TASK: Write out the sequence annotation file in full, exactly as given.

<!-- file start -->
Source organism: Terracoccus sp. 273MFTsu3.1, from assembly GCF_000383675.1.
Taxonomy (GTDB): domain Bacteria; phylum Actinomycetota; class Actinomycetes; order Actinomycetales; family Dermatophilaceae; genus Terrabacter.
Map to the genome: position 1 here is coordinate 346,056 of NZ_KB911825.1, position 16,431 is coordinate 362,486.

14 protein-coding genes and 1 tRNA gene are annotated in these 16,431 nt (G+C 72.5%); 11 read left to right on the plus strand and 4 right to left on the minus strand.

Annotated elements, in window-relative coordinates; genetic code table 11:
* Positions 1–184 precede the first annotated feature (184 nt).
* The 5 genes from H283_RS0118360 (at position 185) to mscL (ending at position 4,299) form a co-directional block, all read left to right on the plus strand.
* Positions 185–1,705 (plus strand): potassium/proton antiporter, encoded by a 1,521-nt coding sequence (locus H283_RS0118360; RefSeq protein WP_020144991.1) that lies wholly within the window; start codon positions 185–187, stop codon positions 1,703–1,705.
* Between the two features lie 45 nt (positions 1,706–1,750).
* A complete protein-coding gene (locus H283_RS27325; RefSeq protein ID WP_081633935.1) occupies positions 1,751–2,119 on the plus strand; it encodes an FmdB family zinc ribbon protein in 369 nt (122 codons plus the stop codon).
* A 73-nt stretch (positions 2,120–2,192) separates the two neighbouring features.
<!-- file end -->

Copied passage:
Source organism: Terracoccus sp. 273MFTsu3.1, from assembly GCF_000383675.1.
Taxonomy (GTDB): domain Bacteria; phylum Actinomycetota; class Actinomycetes; order Actinomycetales; family Dermatophilaceae; genus Terrabacter.
Map to the genome: position 1 here is coordinate 346,056 of NZ_KB911825.1, position 16,431 is coordinate 362,486.

14 protein-coding genes and 1 tRNA gene are annotated in these 16,431 nt (G+C 72.5%); 11 read left to right on the plus strand and 4 right to left on the minus strand.

Annotated elements, in window-relative coordinates; genetic code table 11:
* Positions 1–184 precede the first annotated feature (184 nt).
* The 5 genes from H283_RS0118360 (at position 185) to mscL (ending at position 4,299) form a co-directional block, all read left to right on the plus strand.
* Positions 185–1,705 (plus strand): potassium/proton antiporter, encoded by a 1,521-nt coding sequence (locus H283_RS0118360; RefSeq protein WP_020144991.1) that lies wholly within the window; start codon positions 185–187, stop codon positions 1,703–1,705.
* Between the two features lie 45 nt (positions 1,706–1,750).
* A complete protein-coding gene (locus H283_RS27325; RefSeq protein ID WP_081633935.1) occupies positions 1,751–2,119 on the plus strand; it encodes an FmdB family zinc ribbon protein in 369 nt (122 codons plus the stop codon).
* A 73-nt stretch (positions 2,120–2,192) separates the two neighbouring features.